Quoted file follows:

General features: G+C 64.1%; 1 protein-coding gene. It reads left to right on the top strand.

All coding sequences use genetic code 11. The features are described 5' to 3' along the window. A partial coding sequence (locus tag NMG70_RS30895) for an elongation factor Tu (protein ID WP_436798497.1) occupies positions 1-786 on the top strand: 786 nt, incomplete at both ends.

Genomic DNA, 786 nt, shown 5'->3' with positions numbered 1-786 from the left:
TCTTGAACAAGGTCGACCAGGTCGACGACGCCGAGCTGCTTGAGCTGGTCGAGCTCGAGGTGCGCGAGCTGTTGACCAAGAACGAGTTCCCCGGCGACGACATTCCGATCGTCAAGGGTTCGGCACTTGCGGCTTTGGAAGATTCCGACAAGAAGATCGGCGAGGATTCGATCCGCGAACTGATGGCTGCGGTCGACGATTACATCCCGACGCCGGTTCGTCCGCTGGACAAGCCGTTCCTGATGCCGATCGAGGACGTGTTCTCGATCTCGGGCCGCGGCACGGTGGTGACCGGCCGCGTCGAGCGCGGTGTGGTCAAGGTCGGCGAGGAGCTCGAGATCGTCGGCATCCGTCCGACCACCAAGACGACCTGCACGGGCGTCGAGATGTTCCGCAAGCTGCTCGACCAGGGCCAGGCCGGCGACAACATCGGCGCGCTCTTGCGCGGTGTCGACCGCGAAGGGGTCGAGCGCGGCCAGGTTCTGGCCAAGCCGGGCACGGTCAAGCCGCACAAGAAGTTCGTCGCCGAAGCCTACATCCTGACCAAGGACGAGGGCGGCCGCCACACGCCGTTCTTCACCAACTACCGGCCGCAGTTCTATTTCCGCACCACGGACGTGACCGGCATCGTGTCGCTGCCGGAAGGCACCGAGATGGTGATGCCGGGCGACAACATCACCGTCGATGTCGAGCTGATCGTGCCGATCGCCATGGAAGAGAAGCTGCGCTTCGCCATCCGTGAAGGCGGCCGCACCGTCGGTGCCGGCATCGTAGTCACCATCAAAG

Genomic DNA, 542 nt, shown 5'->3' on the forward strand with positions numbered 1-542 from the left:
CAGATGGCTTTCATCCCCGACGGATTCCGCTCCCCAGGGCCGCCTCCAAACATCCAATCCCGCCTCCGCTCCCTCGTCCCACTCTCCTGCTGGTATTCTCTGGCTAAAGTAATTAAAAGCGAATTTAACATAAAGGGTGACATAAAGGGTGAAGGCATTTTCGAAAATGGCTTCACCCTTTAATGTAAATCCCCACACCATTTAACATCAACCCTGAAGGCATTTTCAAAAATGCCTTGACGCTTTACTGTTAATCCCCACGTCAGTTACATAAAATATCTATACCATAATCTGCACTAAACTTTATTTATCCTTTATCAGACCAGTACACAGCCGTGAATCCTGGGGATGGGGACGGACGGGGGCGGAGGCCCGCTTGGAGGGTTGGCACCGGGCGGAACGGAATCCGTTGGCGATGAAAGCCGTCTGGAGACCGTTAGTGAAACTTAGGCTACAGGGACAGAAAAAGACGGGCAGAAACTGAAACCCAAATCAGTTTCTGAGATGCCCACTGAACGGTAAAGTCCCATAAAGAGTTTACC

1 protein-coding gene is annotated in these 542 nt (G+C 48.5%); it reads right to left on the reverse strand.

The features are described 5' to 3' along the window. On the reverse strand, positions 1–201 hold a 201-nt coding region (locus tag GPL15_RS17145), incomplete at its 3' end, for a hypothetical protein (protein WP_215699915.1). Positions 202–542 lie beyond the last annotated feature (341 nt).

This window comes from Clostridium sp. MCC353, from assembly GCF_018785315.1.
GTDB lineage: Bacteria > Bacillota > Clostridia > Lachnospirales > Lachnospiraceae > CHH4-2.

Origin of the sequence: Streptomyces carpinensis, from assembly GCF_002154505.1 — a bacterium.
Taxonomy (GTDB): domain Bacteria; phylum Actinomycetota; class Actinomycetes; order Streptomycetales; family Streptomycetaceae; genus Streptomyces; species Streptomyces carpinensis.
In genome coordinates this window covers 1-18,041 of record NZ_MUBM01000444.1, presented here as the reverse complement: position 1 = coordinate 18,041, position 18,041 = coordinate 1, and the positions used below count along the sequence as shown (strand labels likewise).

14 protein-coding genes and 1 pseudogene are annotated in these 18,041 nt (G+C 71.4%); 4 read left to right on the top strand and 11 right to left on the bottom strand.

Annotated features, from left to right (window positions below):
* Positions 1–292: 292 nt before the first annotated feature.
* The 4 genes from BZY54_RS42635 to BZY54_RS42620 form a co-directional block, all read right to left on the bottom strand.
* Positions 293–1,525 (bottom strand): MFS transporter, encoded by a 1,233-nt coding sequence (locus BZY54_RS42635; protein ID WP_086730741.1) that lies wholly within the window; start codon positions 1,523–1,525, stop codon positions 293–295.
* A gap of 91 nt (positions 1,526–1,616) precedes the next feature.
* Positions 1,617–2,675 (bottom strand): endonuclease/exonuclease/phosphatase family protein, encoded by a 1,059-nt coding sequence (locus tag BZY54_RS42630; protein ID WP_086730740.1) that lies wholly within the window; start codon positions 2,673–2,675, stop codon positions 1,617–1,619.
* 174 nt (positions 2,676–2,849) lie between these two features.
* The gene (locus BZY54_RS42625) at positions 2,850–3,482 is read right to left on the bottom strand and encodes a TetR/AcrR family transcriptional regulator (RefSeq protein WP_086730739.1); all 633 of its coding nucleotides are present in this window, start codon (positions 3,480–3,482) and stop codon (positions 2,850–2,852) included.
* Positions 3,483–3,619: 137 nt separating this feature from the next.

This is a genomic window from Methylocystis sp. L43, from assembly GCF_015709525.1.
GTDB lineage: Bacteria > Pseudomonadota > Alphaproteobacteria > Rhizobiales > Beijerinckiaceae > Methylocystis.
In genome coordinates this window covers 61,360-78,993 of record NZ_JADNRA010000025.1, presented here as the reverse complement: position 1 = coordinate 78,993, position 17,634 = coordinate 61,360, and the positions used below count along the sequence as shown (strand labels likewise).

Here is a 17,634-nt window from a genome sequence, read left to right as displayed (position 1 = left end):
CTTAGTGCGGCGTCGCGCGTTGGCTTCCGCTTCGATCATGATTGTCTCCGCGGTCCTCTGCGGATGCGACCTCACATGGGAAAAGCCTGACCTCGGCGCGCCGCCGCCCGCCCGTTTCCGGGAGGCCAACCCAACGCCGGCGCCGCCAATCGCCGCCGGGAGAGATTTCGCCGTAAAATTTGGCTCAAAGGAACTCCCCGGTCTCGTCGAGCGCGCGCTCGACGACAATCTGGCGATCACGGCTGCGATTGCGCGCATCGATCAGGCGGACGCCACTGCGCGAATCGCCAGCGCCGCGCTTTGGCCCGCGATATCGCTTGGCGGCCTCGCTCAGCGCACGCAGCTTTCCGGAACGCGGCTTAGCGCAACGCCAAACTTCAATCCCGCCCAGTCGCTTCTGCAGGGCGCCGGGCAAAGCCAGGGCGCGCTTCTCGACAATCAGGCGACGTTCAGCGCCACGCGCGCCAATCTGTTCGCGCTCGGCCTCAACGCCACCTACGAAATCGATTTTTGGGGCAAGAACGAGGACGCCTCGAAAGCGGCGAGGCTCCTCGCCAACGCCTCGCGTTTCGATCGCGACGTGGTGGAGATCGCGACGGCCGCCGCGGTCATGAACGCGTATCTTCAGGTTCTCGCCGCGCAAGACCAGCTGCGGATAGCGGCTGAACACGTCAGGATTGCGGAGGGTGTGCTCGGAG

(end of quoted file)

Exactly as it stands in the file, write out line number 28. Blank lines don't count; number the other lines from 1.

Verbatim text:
CTTAGTGCGGCGTCGCGCGTTGGCTTCCGCTTCGATCATGATTGTCTCCGCGGTCCTCTGCGGATGCGACCTCACATGGGAAAAGCCTGACCTCGGCGCGCCGCCGCCCGCCCGTTTCCGGGAGGCCAACCCAACGCCGGCGCCGCCAATCGCCGCCGGGAGAGATTTCGCCGTAAAATTTGGCTCAAAGGAACTCCCCGGTCTCGTCGAGCGCGCGCTCGACGACAATCTGGCGATCACGGCTGCGATTGCGCGCATCGATCAGGCGGACGCCACTGCGCGAATCGCCAGCGCCGCGCTTTGGCCCGCGATATCGCTTGGCGGCCTCGCTCAGCGCACGCAGCTTTCCGGAACGCGGCTTAGCGCAACGCCAAACTTCAATCCCGCCCAGTCGCTTCTGCAGGGCGCCGGGCAAAGCCAGGGCGCGCTTCTCGACAATCAGGCGACGTTCAGCGCCACGCGCGCCAATCTGTTCGCGCTCGGCCTCAACGCCACCTACGAAATCGATTTTTGGGGCAAGAACGAGGACGCCTCGAAAGCGGCGAGGCTCCTCGCCAACGCCTCGCGTTTCGATCGCGACGTGGTGGAGATCGCGACGGCCGCCGCGGTCATGAACGCGTATCTTCAGGTTCTCGCCGCGCAAGACCAGCTGCGGATAGCGGCTGAACACGTCAGGATTGCGGAGGGTGTGCTCGGAG